And finally finally, the Jackson brothers have responded to a routine that appeared on an Australian talent show in which a bunch of white Aussies blacked up and donned afro wigs to spoof the Jackson Five. An additional member of the Jackson Jive group pasted white make up to his face and posed as Michael Jackson. The comedy routine captured the headlines after one of the guests on the Aussie TV show - Harry Connick Jr - said he thought the spoof was offensive, giving it a zero score and declaring he wouldn't have guested on the programme at all had he known that routine would appear.

Asked about the incident by Access Hollywood, Marlon Jackson thanked Connick Jr for expressing concern about the routine, but said he didn't believe the spoofers were trying to disrespect his family. Marlon: "Man, if they turned up looking like that in the United States! They probably weren't trying to be offensive about it or anything of that nature with the family. We thank Harry for [speaking out], but we also understand that they weren't trying to be disrespectful for the family".

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Another Jackson now. Tito Jackson has said he thinks Gladys Knight may really be retiring from performing, though he didn't actually seem 100% sure. The Jackson brothers are in the UK taking part in what Knight is calling her Farewell Tour.

Speaking about his involvement, Tito told reporters: "I am very excited about [the tour] because her bringing the Jackson Five to the business and then me being part of her farewell tour - it's come full circle. It seems that she might be retiring. I will definitely talk to her about it because we will definitely miss her".

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Right everyone, stop spreading rumours that Robbie Williams is about to rejoin Take That, it's really getting on Gary Barlow's nerves. And you know how he gets when he's angry.

Speaking to Angry Ape, Barlow said: "I'm fed up and bored of all the different rumours. I can't answer them any differently. We're not going to be reuniting at Christmas. I'm still preparing a charity gig for that time and it's going really well".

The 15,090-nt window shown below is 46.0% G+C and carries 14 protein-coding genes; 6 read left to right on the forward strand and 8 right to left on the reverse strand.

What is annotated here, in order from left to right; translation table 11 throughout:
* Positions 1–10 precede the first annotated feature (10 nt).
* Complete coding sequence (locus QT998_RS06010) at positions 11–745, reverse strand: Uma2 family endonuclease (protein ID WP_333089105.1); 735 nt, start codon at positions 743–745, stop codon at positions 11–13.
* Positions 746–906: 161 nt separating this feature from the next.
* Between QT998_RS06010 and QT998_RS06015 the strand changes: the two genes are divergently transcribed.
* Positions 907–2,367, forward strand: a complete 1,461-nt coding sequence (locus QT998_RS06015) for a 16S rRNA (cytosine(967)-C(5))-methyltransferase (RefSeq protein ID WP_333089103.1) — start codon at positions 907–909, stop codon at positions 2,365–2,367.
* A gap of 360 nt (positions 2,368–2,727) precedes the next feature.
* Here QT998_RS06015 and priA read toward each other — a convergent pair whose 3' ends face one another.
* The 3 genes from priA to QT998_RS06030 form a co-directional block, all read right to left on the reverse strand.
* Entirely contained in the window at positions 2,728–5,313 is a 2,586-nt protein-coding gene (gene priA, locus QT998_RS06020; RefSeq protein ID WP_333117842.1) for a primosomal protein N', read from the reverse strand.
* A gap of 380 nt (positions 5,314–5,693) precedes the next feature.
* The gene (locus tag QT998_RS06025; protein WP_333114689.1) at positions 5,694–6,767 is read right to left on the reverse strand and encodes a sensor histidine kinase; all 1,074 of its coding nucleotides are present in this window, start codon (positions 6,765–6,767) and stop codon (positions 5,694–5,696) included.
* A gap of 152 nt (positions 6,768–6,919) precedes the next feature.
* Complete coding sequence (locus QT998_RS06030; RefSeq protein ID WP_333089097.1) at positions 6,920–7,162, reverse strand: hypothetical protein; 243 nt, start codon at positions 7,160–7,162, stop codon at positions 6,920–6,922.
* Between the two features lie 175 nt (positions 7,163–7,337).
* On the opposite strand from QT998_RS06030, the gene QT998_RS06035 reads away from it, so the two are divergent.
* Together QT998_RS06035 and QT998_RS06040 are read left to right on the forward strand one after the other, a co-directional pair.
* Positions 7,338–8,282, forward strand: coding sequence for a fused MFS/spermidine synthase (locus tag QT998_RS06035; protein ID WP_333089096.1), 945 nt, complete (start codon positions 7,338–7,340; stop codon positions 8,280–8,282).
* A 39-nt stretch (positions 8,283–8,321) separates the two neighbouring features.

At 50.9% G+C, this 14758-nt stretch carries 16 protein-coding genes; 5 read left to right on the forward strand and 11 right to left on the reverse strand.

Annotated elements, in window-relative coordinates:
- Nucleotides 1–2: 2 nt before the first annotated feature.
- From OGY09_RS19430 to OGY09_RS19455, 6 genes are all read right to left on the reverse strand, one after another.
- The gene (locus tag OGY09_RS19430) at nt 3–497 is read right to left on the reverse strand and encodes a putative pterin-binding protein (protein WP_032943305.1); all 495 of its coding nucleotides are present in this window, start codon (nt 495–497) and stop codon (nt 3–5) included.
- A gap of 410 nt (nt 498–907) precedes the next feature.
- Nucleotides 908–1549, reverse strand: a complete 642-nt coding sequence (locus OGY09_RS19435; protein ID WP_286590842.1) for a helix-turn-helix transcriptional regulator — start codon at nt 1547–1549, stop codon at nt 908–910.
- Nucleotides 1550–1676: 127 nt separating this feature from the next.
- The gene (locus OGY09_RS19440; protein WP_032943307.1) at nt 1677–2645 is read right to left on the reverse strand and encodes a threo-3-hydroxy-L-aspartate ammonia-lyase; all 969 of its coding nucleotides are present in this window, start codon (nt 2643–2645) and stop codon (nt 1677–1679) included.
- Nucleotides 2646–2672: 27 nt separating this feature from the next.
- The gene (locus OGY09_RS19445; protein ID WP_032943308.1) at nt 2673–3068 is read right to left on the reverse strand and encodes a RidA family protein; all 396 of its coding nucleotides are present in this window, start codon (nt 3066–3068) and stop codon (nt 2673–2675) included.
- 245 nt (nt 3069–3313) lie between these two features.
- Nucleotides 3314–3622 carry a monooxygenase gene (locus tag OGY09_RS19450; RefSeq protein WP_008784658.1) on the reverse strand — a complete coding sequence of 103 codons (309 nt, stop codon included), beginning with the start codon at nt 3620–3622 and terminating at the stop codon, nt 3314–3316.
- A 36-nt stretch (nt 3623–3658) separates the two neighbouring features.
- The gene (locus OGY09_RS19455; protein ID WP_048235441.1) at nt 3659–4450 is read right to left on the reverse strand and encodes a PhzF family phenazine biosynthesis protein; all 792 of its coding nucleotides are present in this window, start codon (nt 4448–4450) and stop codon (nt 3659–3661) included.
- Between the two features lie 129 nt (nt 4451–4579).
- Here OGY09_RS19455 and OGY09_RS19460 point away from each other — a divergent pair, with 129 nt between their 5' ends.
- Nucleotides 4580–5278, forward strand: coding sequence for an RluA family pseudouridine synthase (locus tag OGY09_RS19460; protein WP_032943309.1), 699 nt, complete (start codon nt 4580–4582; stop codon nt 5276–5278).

But there's good news, too. There is definitely going to be a full Take That reunion in 2011. This isn't a rumour though, Gary. It's a bone fide fact. Robbie said so himself. Look, here's what he told GQ: "It will happen, but not in the next two years. There's contracts to fulfil, then I can do what I want".

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I'm not sure anyone was speculating on whether Oasis had completely split or not, but The Times have got Liam Gallagher to confirm it anyway.

He told the paper: "Well, Oasis is no longer. I think we all know that. So that's done. It's a shame, but that's life. We had a good run at it. We ended Oasis. No one ended it for us. Which was pretty, kind of... cool. I'm thinking of what the next step is musically, which is all my mind's on".

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Flippin brilliant post-hardcore band Jawbox have announced that they will play together for the first time in twelve years on 8 Dec, when they will appear on US TV chat show 'Late Night With Jimmy Fallon'. It will follow the re-release of their 1994 album, 'For Your Own Special Sweetheart', on DeSoto Records, the label owned by guitarist Bill Barbot and bassist Kim Coletta, on 23 Nov.

No other plans for the band to perform together have yet been announced.

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Danish psych-poppers Oh No Ono have signed to The Leaf Label, who will release the band's latest album, 'Eggs', everywhere except Denmark (where it's available through Morningside Records) and North America (where it will be released by Friendly Fire Recordings) early next year.

The band, who formed in Aalborg in 2003, said in a statement: "We've been working on and dreaming about releasing our music worldwide for a long time and it is truly amazing finally being able to. We couldn't be happier about working with The Leaf Label and Friendly Fire. They are both truly dedicated music lovers and it's a blessing to work with people who are in it exclusively for the music".

Watch the Adam Hashemi-directed video for 'Swim, one of the tracks on the new album, here:

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So, we all reported back earlier this year that Radiohead weren't going to record another album, because Thom Yorke said something that at least sounded like that was the case. Now it turns out they're going to start work on their next long-player in the next few months.